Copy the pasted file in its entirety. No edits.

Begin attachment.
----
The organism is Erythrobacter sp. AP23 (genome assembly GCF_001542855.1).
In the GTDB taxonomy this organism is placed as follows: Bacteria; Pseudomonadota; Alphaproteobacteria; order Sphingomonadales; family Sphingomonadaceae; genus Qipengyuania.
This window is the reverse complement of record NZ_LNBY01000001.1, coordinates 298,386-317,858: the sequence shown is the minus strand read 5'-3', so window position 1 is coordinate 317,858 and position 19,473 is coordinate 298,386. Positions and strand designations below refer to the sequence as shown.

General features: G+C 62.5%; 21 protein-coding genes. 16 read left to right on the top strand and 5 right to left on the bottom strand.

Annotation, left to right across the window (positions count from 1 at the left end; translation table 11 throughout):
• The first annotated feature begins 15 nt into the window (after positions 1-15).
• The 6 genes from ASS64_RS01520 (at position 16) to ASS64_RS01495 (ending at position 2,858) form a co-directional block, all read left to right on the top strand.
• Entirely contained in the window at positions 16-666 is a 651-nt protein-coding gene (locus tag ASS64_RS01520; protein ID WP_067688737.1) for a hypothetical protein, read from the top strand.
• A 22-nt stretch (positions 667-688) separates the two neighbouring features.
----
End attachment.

The organism is Erythrobacter sp. AP23 (genome assembly GCF_001542855.1).
In the GTDB taxonomy this organism is placed as follows: Bacteria; Pseudomonadota; Alphaproteobacteria; order Sphingomonadales; family Sphingomonadaceae; genus Qipengyuania.
This window is the reverse complement of record NZ_LNBY01000001.1, coordinates 298,386-317,858: the sequence shown is the minus strand read 5'-3', so window position 1 is coordinate 317,858 and position 19,473 is coordinate 298,386. Positions and strand designations below refer to the sequence as shown.

General features: G+C 62.5%; 21 protein-coding genes. 16 read left to right on the top strand and 5 right to left on the bottom strand.

Annotation, left to right across the window (positions count from 1 at the left end; translation table 11 throughout):
• The first annotated feature begins 15 nt into the window (after positions 1-15).
• The 6 genes from ASS64_RS01520 (at position 16) to ASS64_RS01495 (ending at position 2,858) form a co-directional block, all read left to right on the top strand.
• Entirely contained in the window at positions 16-666 is a 651-nt protein-coding gene (locus tag ASS64_RS01520; protein ID WP_067688737.1) for a hypothetical protein, read from the top strand.
• A 22-nt stretch (positions 667-688) separates the two neighbouring features.